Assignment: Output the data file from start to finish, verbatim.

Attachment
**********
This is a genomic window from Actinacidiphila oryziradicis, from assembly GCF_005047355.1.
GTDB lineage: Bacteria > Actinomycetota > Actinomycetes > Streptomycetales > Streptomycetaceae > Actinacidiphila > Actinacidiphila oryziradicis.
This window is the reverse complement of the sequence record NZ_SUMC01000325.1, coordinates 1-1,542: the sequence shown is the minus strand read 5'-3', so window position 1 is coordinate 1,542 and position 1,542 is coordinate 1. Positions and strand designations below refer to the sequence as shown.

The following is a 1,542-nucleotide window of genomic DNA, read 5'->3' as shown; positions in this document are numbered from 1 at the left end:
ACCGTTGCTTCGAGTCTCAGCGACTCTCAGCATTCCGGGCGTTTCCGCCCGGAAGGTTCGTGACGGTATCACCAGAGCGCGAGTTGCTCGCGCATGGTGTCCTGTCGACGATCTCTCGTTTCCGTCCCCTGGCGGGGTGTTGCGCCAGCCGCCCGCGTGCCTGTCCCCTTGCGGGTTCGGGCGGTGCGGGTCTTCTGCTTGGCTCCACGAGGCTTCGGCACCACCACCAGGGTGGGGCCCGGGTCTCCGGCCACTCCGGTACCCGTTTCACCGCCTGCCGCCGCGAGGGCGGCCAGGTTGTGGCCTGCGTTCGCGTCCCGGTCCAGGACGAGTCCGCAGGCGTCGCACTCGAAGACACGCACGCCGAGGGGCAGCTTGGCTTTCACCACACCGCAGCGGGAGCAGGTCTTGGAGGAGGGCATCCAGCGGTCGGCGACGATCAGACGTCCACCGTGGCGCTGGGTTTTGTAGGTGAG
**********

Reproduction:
This is a genomic window from Actinacidiphila oryziradicis, from assembly GCF_005047355.1.
GTDB lineage: Bacteria > Actinomycetota > Actinomycetes > Streptomycetales > Streptomycetaceae > Actinacidiphila > Actinacidiphila oryziradicis.
This window is the reverse complement of the sequence record NZ_SUMC01000325.1, coordinates 1-1,542: the sequence shown is the minus strand read 5'-3', so window position 1 is coordinate 1,542 and position 1,542 is coordinate 1. Positions and strand designations below refer to the sequence as shown.

The following is a 1,542-nucleotide window of genomic DNA, read 5'->3' as shown; positions in this document are numbered from 1 at the left end:
ACCGTTGCTTCGAGTCTCAGCGACTCTCAGCATTCCGGGCGTTTCCGCCCGGAAGGTTCGTGACGGTATCACCAGAGCGCGAGTTGCTCGCGCATGGTGTCCTGTCGACGATCTCTCGTTTCCGTCCCCTGGCGGGGTGTTGCGCCAGCCGCCCGCGTGCCTGTCCCCTTGCGGGTTCGGGCGGTGCGGGTCTTCTGCTTGGCTCCACGAGGCTTCGGCACCACCACCAGGGTGGGGCCCGGGTCTCCGGCCACTCCGGTACCCGTTTCACCGCCTGCCGCCGCGAGGGCGGCCAGGTTGTGGCCTGCGTTCGCGTCCCGGTCCAGGACGAGTCCGCAGGCGTCGCACTCGAAGACACGCACGCCGAGGGGCAGCTTGGCTTTCACCACACCGCAGCGGGAGCAGGTCTTGGAGGAGGGCATCCAGCGGTCGGCGACGATCAGACGTCCACCGTGGCGCTGGGTTTTGTAGGTGAG